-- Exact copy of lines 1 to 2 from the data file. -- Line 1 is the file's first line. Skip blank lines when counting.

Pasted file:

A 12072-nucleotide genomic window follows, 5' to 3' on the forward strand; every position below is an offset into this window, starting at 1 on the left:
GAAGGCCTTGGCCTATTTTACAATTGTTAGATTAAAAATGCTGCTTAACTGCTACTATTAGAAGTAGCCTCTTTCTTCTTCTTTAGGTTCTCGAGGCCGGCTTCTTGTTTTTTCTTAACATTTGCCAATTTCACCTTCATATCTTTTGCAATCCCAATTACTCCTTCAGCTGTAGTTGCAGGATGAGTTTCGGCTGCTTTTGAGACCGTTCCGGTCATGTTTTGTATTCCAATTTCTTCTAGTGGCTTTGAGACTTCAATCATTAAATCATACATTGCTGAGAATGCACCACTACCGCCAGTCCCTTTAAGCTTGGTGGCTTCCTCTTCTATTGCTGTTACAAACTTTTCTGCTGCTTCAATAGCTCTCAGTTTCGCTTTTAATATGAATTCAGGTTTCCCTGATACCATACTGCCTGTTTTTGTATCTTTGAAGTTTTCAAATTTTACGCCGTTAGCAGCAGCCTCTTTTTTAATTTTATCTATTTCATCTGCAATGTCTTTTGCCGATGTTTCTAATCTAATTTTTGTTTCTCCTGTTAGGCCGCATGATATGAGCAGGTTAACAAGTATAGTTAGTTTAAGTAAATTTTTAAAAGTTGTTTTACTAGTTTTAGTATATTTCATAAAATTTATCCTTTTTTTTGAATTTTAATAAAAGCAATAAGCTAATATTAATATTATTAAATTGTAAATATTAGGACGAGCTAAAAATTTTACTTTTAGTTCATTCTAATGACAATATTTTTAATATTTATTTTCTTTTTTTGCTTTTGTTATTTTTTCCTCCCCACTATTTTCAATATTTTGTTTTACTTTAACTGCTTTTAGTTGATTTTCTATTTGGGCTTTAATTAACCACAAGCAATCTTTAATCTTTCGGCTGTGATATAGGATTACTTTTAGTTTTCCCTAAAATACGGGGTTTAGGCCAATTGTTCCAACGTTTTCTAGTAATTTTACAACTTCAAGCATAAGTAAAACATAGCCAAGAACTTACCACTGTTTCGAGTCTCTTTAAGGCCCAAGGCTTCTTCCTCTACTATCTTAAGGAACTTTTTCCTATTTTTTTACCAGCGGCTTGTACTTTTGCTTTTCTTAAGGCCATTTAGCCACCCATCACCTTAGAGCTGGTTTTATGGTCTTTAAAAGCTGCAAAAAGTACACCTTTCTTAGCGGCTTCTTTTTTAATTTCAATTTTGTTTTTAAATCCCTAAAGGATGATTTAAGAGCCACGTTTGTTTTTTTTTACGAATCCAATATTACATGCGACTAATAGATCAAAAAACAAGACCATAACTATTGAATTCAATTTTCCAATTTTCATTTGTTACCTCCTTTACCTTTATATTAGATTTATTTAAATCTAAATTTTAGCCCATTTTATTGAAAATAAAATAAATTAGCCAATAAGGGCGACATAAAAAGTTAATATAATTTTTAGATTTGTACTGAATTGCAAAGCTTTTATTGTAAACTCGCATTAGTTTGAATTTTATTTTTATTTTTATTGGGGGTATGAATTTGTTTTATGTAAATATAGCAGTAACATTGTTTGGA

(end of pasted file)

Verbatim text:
A 12072-nucleotide genomic window follows, 5' to 3' on the forward strand; every position below is an offset into this window, starting at 1 on the left:
GAAGGCCTTGGCCTATTTTACAATTGTTAGATTAAAAATGCTGCTTAACTGCTACTATTAGAAGTAGCCTCTTTCTTCTTCTTTAGGTTCTCGAGGCCGGCTTCTTGTTTTTTCTTAACATTTGCCAATTTCACCTTCATATCTTTTGCAATCCCAATTACTCCTTCAGCTGTAGTTGCAGGATGAGTTTCGGCTGCTTTTGAGACCGTTCCGGTCATGTTTTGTATTCCAATTTCTTCTAGTGGCTTTGAGACTTCAATCATTAAATCATACATTGCTGAGAATGCACCACTACCGCCAGTCCCTTTAAGCTTGGTGGCTTCCTCTTCTATTGCTGTTACAAACTTTTCTGCTGCTTCAATAGCTCTCAGTTTCGCTTTTAATATGAATTCAGGTTTCCCTGATACCATACTGCCTGTTTTTGTATCTTTGAAGTTTTCAAATTTTACGCCGTTAGCAGCAGCCTCTTTTTTAATTTTATCTATTTCATCTGCAATGTCTTTTGCCGATGTTTCTAATCTAATTTTTGTTTCTCCTGTTAGGCCGCATGATATGAGCAGGTTAACAAGTATAGTTAGTTTAAGTAAATTTTTAAAAGTTGTTTTACTAGTTTTAGTATATTTCATAAAATTTATCCTTTTTTTTGAATTTTAATAAAAGCAATAAGCTAATATTAATATTATTAAATTGTAAATATTAGGACGAGCTAAAAATTTTACTTTTAGTTCATTCTAATGACAATATTTTTAATATTTATTTTCTTTTTTTGCTTTTGTTATTTTTTCCTCCCCACTATTTTCAATATTTTGTTTTACTTTAACTGCTTTTAGTTGATTTTCTATTTGGGCTTTAATTAACCACAAGCAATCTTTAATCTTTCGGCTGTGATATAGGATTACTTTTAGTTTTCCCTAAAATACGGGGTTTAGGCCAATTGTTCCAACGTTTTCTAGTAATTTTACAACTTCAAGCATAAGTAAAACATAGCCAAGAACTTACCACTGTTTCGAGTCTCTTTAAGGCCCAAGGCTTCTTCCTCTACTATCTTAAGGAACTTTTTCCTATTTTTTTACCAGCGGCTTGTACTTTTGCTTTTCTTAAGGCCATTTAGCCACCCATCACCTTAGAGCTGGTTTTATGGTCTTTAAAAGCTGCAAAAAGTACACCTTTCTTAGCGGCTTCTTTTTTAATTTCAATTTTGTTTTTAAATCCCTAAAGGATGATTTAAGAGCCACGTTTGTTTTTTTTTACGAATCCAATATTACATGCGACTAATAGATCAAAAAACAAGACCATAACTATTGAATTCAATTTTCCAATTTTCATTTGTTACCTCCTTTACCTTTATATTAGATTTATTTAAATCTAAATTTTAGCCCATTTTATTGAAAATAAAATAAATTAGCCAATAAGGGCGACATAAAAAGTTAATATAATTTTTAGATTTGTACTGAATTGCAAAGCTTTTATTGTAAACTCGCATTAGTTTGAATTTTATTTTTATTTTTATTGGGGGTATGAATTTGTTTTATGTAAATATAGCAGTAACATTGTTTGGA